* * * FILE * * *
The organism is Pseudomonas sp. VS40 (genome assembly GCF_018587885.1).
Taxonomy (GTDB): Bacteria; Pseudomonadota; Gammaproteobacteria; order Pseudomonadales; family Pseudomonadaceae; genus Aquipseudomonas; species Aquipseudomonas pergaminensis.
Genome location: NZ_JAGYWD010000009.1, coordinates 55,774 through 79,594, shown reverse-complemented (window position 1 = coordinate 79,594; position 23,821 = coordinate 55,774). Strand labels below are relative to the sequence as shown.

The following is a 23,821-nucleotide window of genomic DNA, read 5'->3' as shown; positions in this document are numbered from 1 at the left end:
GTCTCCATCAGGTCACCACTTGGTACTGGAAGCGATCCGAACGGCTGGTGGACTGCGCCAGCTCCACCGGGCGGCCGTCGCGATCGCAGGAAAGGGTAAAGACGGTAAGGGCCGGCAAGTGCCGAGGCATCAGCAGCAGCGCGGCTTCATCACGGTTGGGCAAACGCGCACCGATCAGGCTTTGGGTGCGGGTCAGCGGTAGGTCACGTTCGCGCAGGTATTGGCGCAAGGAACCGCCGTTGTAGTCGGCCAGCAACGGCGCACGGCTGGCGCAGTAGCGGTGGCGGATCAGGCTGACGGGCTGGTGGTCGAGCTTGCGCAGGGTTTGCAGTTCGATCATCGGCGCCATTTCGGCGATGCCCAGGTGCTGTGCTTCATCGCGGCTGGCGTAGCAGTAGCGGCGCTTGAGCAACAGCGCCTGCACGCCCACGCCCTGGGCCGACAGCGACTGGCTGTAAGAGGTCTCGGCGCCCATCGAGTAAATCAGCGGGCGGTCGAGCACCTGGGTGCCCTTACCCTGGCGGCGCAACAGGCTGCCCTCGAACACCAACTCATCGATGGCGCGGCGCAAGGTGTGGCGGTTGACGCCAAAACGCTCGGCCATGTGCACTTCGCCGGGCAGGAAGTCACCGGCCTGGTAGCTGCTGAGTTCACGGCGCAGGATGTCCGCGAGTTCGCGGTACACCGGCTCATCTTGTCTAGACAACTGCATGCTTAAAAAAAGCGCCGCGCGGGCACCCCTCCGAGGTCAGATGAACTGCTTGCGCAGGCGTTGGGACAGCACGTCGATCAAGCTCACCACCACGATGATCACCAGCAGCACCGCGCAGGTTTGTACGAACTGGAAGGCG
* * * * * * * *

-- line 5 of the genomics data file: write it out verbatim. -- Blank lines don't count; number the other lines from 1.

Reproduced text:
GTCTCCATCAGGTCACCACTTGGTACTGGAAGCGATCCGAACGGCTGGTGGACTGCGCCAGCTCCACCGGGCGGCCGTCGCGATCGCAGGAAAGGGTAAAGACGGTAAGGGCCGGCAAGTGCCGAGGCATCAGCAGCAGCGCGGCTTCATCACGGTTGGGCAAACGCGCACCGATCAGGCTTTGGGTGCGGGTCAGCGGTAGGTCACGTTCGCGCAGGTATTGGCGCAAGGAACCGCCGTTGTAGTCGGCCAGCAACGGCGCACGGCTGGCGCAGTAGCGGTGGCGGATCAGGCTGACGGGCTGGTGGTCGAGCTTGCGCAGGGTTTGCAGTTCGATCATCGGCGCCATTTCGGCGATGCCCAGGTGCTGTGCTTCATCGCGGCTGGCGTAGCAGTAGCGGCGCTTGAGCAACAGCGCCTGCACGCCCACGCCCTGGGCCGACAGCGACTGGCTGTAAGAGGTCTCGGCGCCCATCGAGTAAATCAGCGGGCGGTCGAGCACCTGGGTGCCCTTACCCTGGCGGCGCAACAGGCTGCCCTCGAACACCAACTCATCGATGGCGCGGCGCAAGGTGTGGCGGTTGACGCCAAAACGCTCGGCCATGTGCACTTCGCCGGGCAGGAAGTCACCGGCCTGGTAGCTGCTGAGTTCACGGCGCAGGATGTCCGCGAGTTCGCGGTACACCGGCTCATCTTGTCTAGACAACTGCATGCTTAAAAAAAGCGCCGCGCGGGCACCCCTCCGAGGTCAGATGAACTGCTTGCGCAGGCGTTGGGACAGCACGTCGATCAAGCTCACCACCACGATGATCACCAGCAGCACCGCGCAGGTTTGTACGAACTGGAAGGCG